Good afternoon, thank you all for being here.
We gather here today in celebration of a career coached like none that came before it and none that will come after.
After four years in college, a decade in the NFL and 37 glorious years in coaching, Steven Orr Spurrier ended his major college coaching career after 37 glorious years, officially, on Tuesday. As a player, Spurrier displayed the moxie that would one day serving him well on the sidelines. "Blindfolded, with his back to the wall, with his hands tied behind him, Steve Spurrier would still be a two-point favorite at his own execution," the Atlanta Journal's John Logue wrote of him in 1966. Spurrier won the 1966 Heisman Trophy while helping his teams go 29-12-1 during his four years at Florida, but he didn't experience the same level of success as a professional. Our friend tried his hand at professional football a number of different times in a number of ways, but it never quite worked out the way he'd hoped.
No, college football was where he belonged, where his wizardry and his wit were most appreciated.
Spurrier jumped into coaching at his alma mater in 1978, spent a year at Georgia Tech in 1979, then three as Duke's offensive coordinator. After a stint leading the USFL's Tampa Bay Bandits, Spurrier nabbed his first head coaching job at Duke in 1987. He led the Blue Devils to 20 wins in those three seasons, and that success led him back to Gainesville a third time. It was then he entered our game's lore forever, leading the Gators to seven SEC championships (by his count), eight top-10 finishes, nine 10-win seasons, a school-record 122 wins and its first national championship. He turned Florida into a powerhouse, Ben Hill Griffin Stadium into The Swamp and the SEC on its head with his Fun 'N' Gun attack. What becomes of Danny Wuerffel and Tim Tebow, Cam Newton and Johnny Manziel without Steve Spurrier? I shudder at the thought, friends.
After a detour in Washington that our dearly beloved would prefer me not mention, Spurrier arrived at South Carolina and re-educated the entire university on what it could possibly become. He walked in at age 60 and rewrote the school's record book. Who could have imagined South Carolina could win the SEC East and then go on to three straight 11-win seasons? Before our friend Steve's arrival, the thought was near unspeakable.
But more than his feats on the field, Spurrier's greatest legacy was the lessons he taught us, the way he made us re-think what a coach can and should be.
He taught us that system and philosophy and convention are great, but never so indispensable that they can't be abandoned in favor of common sense. I'm stand here before you today reminded of Spurrier at his drawing-up-plays-in-the-dirt best, using alternating quarterbacks to beat a Florida State team he had no business of beating in 1997. And I remember how his golden age at South Carolina became possible when he reversed course from his Fun 'N' Gun, playing like everybody else just when everybody else finally started playing like him.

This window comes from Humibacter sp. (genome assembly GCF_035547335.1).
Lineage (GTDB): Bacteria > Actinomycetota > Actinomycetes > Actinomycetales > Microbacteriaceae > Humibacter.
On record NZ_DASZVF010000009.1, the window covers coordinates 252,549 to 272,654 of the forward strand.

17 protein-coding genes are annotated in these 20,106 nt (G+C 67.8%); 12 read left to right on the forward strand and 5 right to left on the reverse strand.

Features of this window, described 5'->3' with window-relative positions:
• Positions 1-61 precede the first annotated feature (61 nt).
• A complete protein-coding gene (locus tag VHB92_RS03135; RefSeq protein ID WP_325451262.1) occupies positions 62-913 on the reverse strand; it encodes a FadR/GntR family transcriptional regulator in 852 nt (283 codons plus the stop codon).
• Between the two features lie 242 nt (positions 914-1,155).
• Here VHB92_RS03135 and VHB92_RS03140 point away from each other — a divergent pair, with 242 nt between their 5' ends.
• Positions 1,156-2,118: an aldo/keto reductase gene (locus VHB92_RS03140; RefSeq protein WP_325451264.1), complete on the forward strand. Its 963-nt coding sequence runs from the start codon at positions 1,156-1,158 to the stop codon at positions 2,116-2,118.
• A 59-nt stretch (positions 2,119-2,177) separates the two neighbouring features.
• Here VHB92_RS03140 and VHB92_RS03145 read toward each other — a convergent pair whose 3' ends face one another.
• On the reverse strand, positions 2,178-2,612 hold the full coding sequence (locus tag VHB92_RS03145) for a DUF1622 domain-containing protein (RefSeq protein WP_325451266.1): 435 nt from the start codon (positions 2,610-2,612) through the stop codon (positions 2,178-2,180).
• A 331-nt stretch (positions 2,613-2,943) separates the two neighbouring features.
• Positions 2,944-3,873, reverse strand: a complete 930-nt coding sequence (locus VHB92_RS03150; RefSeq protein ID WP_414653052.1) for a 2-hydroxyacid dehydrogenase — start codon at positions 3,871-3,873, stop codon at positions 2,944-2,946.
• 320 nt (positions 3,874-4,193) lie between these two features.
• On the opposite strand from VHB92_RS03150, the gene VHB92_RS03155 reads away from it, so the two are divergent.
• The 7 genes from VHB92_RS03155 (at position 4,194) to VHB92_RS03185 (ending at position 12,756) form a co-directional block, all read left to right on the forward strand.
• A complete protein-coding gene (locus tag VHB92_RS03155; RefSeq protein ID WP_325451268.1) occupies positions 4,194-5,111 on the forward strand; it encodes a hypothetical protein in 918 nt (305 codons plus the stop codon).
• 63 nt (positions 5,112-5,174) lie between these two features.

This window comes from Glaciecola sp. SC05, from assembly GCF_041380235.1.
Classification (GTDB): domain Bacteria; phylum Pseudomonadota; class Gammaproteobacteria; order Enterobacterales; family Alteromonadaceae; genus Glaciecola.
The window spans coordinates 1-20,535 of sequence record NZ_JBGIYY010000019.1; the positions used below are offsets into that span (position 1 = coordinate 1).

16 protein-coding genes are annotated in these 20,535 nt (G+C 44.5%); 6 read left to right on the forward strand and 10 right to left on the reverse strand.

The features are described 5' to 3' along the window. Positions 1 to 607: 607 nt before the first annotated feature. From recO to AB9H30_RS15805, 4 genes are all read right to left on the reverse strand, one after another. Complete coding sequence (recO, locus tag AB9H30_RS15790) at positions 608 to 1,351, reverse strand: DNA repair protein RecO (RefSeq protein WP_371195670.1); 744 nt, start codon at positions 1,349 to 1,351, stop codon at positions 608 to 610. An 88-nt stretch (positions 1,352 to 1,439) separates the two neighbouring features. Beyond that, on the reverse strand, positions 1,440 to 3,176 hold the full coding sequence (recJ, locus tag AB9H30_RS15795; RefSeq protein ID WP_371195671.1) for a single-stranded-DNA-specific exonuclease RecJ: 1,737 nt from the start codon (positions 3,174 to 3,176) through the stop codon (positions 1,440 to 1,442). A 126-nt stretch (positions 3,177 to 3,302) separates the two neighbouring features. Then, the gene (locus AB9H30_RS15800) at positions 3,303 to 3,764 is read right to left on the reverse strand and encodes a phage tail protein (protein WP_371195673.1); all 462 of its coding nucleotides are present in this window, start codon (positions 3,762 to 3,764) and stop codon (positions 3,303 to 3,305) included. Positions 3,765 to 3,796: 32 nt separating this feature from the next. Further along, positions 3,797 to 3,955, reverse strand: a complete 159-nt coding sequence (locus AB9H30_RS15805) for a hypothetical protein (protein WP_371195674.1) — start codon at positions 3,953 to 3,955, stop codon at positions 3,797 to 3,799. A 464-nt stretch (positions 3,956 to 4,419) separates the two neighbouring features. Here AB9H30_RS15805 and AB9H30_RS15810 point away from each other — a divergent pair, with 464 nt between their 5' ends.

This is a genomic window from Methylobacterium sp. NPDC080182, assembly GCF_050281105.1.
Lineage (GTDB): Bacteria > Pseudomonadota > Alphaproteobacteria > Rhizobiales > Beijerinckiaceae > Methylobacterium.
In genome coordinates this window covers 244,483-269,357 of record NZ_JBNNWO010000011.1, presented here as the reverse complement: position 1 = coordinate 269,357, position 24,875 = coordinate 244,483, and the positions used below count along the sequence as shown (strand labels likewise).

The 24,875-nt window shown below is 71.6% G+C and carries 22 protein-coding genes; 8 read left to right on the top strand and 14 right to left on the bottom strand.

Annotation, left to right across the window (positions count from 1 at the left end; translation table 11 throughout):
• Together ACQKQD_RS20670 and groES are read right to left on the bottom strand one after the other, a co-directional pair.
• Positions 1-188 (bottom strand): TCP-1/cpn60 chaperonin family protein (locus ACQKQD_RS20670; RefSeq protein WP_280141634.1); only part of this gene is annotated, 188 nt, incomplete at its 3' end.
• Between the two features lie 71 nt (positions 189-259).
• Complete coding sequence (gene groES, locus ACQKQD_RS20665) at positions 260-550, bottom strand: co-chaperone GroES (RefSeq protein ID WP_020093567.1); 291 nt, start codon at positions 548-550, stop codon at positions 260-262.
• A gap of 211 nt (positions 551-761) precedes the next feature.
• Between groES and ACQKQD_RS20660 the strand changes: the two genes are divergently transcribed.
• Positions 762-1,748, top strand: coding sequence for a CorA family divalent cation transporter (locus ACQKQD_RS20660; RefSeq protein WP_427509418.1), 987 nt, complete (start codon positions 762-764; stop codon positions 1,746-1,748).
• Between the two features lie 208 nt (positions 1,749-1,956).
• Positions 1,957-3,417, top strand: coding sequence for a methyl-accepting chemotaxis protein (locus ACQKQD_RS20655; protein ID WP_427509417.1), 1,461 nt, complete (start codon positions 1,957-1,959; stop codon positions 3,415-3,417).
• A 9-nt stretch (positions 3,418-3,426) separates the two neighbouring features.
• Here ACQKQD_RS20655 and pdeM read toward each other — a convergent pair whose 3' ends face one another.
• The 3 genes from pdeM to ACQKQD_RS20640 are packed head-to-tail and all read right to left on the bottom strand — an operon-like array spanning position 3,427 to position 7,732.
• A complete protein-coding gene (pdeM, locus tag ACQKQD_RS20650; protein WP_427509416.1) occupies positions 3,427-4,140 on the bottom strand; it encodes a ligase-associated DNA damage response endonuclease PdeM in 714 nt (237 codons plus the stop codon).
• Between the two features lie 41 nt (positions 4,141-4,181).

He taught us that winning big and enjoying life aren't mutually exclusive. In an industry of workaholics, Spurrier famously spent devoted as much of his offseasons to his golf game as he did to improving his next team's roster.
He taught us that football is just one corner of life, that just because you're a coach doesn't mean you can be blind from the bigger picture. In fact, your position requires you to acknowledge it. "I realize I'm not supposed to get in the political arena as a football coach, but if anybody were ever to ask me about that damn Confederate flag, I would say we need to get rid of it," he said back in 2007. "I've been told not to talk about that. But if anyone were ever to ask me about it, I certainly wish we could get rid of it."
And, more than anything else, the lesson I'll remember from Steve Spurrier is that no matter how serious and important your job may be, it's okay to never quite grow all the way up. Spurrier made enemies out of everyone around him, then turned those enemies into friends. So while I stand here before you today, I see most of you in your Florida orange and blue and your South Carolina garnet and black. But I also see plenty of you in Florida State garnet and Tennessee orange, North Carolina blue, Clemson orange and, yes, all the way in the back there, those of you in your Georgia red and black. While Spurrier loved to gig Tennessee and Florida State, defining both with a simple phrase like "You can't spell Citrus without U-T" or "Free Shoes University," no one rubbed him raw quite like the Bulldogs.
He went 18-11 as a player, assistant and head coach against Georgia. It was his omnipresent paranoia of the Bulldogs that drove him to call and impromptu press conference this August that made many of us wonder if the end was near for the Head Ball Coach, and it was a 52-20 loss in September that confirmed it was. Even in 32-point defeat, though, Spurrier went down swinging, dishing one last backhanded compliment. "Hard to believe we beat these guys four of the last six years," he said.
Maybe it was pride, maybe it was pragmatism, maybe it was both, but with South Carolina at 2-4 and with Tennessee, Florida and Clemson waiting on the schedule, Spurrier just couldn't let himself stick around and watch the inevitable. And just like that, he was gone.
I stand here today, friends, joining you as we mourn what is lost, but imploring you to accept that grief, to embrace that sorrow, and be thankful for all that we had.
Now, I know we have many friends, many that have known him longer than I have, among us today. Let anyone who is so moved come up and share a few words today.